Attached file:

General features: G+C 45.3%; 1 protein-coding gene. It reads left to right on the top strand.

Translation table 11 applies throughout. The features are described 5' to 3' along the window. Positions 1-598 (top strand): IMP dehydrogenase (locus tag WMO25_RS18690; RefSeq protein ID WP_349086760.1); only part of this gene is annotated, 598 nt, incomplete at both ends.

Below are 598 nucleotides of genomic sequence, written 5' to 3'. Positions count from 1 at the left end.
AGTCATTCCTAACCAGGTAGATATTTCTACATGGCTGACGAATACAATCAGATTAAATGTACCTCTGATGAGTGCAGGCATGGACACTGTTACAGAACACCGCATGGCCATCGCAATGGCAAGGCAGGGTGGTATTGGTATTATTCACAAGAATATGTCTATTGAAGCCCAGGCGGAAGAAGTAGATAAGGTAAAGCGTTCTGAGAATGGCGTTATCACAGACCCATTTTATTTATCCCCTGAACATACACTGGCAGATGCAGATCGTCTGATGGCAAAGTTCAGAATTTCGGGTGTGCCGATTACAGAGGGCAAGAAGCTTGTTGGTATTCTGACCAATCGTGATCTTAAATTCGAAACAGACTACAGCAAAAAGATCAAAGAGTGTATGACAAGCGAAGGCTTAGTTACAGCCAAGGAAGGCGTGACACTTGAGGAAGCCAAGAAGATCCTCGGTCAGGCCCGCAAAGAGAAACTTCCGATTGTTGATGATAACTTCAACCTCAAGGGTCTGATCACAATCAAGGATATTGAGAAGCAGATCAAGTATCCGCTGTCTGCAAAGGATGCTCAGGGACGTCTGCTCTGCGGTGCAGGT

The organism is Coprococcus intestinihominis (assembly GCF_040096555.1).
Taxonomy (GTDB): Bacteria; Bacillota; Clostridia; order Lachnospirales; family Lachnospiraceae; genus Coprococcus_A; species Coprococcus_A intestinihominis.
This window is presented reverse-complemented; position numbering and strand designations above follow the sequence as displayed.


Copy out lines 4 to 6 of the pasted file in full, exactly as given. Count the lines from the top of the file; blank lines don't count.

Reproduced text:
AGTCATTCCTAACCAGGTAGATATTTCTACATGGCTGACGAATACAATCAGATTAAATGTACCTCTGATGAGTGCAGGCATGGACACTGTTACAGAACACCGCATGGCCATCGCAATGGCAAGGCAGGGTGGTATTGGTATTATTCACAAGAATATGTCTATTGAAGCCCAGGCGGAAGAAGTAGATAAGGTAAAGCGTTCTGAGAATGGCGTTATCACAGACCCATTTTATTTATCCCCTGAACATACACTGGCAGATGCAGATCGTCTGATGGCAAAGTTCAGAATTTCGGGTGTGCCGATTACAGAGGGCAAGAAGCTTGTTGGTATTCTGACCAATCGTGATCTTAAATTCGAAACAGACTACAGCAAAAAGATCAAAGAGTGTATGACAAGCGAAGGCTTAGTTACAGCCAAGGAAGGCGTGACACTTGAGGAAGCCAAGAAGATCCTCGGTCAGGCCCGCAAAGAGAAACTTCCGATTGTTGATGATAACTTCAACCTCAAGGGTCTGATCACAATCAAGGATATTGAGAAGCAGATCAAGTATCCGCTGTCTGCAAAGGATGCTCAGGGACGTCTGCTCTGCGGTGCAGGT

The organism is Coprococcus intestinihominis (assembly GCF_040096555.1).
Taxonomy (GTDB): Bacteria; Bacillota; Clostridia; order Lachnospirales; family Lachnospiraceae; genus Coprococcus_A; species Coprococcus_A intestinihominis.